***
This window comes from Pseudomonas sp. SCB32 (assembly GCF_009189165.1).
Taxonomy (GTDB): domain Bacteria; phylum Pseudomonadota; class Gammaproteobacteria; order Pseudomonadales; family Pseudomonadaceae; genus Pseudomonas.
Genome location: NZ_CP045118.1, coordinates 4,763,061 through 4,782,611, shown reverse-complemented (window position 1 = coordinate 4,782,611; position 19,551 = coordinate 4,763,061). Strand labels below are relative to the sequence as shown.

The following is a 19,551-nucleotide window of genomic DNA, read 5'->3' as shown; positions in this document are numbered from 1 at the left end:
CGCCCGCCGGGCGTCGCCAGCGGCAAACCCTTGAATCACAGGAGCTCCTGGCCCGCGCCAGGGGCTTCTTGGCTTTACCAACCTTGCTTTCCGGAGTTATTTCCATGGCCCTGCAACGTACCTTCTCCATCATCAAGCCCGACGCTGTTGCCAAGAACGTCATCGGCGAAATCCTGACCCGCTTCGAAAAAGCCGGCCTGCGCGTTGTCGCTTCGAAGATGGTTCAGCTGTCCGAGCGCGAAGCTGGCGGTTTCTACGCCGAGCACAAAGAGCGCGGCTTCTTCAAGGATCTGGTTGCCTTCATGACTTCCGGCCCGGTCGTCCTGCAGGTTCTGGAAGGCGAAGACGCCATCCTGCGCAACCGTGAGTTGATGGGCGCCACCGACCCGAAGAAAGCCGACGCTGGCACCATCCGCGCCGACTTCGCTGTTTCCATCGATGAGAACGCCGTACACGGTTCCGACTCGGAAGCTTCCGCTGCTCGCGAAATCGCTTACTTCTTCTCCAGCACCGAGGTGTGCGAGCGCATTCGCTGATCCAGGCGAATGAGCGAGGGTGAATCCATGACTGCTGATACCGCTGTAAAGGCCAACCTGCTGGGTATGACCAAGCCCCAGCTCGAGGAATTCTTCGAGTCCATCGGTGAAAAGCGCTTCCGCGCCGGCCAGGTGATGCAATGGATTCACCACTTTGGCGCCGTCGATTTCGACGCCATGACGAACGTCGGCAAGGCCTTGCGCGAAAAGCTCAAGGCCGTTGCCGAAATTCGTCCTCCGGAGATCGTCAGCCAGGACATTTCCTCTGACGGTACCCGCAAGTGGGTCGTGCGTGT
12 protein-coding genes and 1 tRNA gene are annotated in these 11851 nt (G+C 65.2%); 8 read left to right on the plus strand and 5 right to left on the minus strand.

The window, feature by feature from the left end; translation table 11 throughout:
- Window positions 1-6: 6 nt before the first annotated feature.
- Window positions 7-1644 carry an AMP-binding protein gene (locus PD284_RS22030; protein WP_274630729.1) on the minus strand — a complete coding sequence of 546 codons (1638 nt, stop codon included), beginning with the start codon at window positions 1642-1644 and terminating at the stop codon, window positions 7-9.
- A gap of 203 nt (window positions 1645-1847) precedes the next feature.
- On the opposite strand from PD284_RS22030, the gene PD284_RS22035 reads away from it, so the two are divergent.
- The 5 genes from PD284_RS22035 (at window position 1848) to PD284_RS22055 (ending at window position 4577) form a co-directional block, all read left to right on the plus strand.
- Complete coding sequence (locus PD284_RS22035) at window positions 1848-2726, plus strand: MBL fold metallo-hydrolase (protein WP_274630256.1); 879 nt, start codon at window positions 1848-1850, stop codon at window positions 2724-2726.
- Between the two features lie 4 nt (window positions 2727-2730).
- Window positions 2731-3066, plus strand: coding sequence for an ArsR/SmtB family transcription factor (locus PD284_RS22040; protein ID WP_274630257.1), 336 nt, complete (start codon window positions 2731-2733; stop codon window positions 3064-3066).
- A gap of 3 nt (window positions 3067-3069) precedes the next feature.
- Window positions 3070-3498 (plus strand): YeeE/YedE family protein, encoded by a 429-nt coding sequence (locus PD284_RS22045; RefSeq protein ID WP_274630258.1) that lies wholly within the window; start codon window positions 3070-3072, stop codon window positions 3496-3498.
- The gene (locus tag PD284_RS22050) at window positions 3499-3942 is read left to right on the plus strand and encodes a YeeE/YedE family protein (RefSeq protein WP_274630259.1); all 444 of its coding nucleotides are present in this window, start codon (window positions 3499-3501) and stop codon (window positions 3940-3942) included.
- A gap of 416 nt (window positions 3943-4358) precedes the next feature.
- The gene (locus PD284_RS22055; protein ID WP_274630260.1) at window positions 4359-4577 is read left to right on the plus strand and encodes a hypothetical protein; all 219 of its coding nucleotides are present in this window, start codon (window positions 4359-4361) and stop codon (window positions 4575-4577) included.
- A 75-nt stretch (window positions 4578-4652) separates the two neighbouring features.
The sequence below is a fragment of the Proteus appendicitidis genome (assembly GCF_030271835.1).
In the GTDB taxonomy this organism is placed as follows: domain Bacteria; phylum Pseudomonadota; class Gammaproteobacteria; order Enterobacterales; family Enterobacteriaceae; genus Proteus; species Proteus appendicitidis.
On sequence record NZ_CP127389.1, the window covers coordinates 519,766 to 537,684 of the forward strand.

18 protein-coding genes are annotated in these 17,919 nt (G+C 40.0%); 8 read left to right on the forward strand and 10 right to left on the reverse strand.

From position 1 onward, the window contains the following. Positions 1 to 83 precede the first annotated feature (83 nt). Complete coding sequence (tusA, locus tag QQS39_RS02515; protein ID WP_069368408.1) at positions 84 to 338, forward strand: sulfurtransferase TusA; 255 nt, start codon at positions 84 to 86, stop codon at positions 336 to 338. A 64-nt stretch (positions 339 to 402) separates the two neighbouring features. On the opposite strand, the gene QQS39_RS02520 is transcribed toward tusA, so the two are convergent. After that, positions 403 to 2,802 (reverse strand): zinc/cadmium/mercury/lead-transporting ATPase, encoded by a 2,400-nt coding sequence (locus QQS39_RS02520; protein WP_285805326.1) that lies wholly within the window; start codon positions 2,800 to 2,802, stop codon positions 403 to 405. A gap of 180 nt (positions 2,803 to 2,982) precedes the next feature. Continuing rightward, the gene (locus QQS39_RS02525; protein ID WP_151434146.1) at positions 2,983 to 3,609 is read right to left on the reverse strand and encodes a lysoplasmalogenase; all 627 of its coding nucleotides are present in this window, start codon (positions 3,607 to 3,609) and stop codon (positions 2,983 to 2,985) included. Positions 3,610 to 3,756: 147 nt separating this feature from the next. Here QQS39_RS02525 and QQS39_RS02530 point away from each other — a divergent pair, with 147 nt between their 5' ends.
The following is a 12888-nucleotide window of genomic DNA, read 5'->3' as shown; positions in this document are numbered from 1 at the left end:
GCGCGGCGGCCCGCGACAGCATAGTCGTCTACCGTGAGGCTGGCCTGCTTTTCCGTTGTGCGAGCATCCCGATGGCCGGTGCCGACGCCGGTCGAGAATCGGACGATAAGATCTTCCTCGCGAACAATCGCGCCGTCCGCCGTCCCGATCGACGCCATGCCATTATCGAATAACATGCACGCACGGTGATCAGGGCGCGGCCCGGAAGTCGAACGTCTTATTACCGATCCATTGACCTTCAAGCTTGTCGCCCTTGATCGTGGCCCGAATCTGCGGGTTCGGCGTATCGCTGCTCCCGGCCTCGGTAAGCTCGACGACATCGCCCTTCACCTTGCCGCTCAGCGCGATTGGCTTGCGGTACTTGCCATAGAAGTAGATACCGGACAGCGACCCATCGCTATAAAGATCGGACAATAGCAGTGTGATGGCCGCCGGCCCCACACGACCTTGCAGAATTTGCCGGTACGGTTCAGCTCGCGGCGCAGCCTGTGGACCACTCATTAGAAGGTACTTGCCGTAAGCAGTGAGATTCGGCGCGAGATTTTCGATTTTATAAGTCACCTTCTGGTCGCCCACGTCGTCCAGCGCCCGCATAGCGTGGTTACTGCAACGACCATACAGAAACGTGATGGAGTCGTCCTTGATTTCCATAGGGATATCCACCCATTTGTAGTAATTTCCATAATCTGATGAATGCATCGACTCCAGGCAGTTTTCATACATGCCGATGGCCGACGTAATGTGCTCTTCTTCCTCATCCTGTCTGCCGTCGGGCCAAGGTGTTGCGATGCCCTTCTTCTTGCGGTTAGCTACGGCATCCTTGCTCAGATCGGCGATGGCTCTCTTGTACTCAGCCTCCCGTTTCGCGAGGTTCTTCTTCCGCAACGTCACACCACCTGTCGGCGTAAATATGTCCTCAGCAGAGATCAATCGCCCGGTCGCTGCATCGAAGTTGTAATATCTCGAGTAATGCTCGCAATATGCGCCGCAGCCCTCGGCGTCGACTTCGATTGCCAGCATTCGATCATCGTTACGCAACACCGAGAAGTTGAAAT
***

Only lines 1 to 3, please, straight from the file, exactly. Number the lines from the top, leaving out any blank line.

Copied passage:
This window comes from Pseudomonas sp. SCB32 (assembly GCF_009189165.1).
Taxonomy (GTDB): domain Bacteria; phylum Pseudomonadota; class Gammaproteobacteria; order Pseudomonadales; family Pseudomonadaceae; genus Pseudomonas.
Genome location: NZ_CP045118.1, coordinates 4,763,061 through 4,782,611, shown reverse-complemented (window position 1 = coordinate 4,782,611; position 19,551 = coordinate 4,763,061). Strand labels below are relative to the sequence as shown.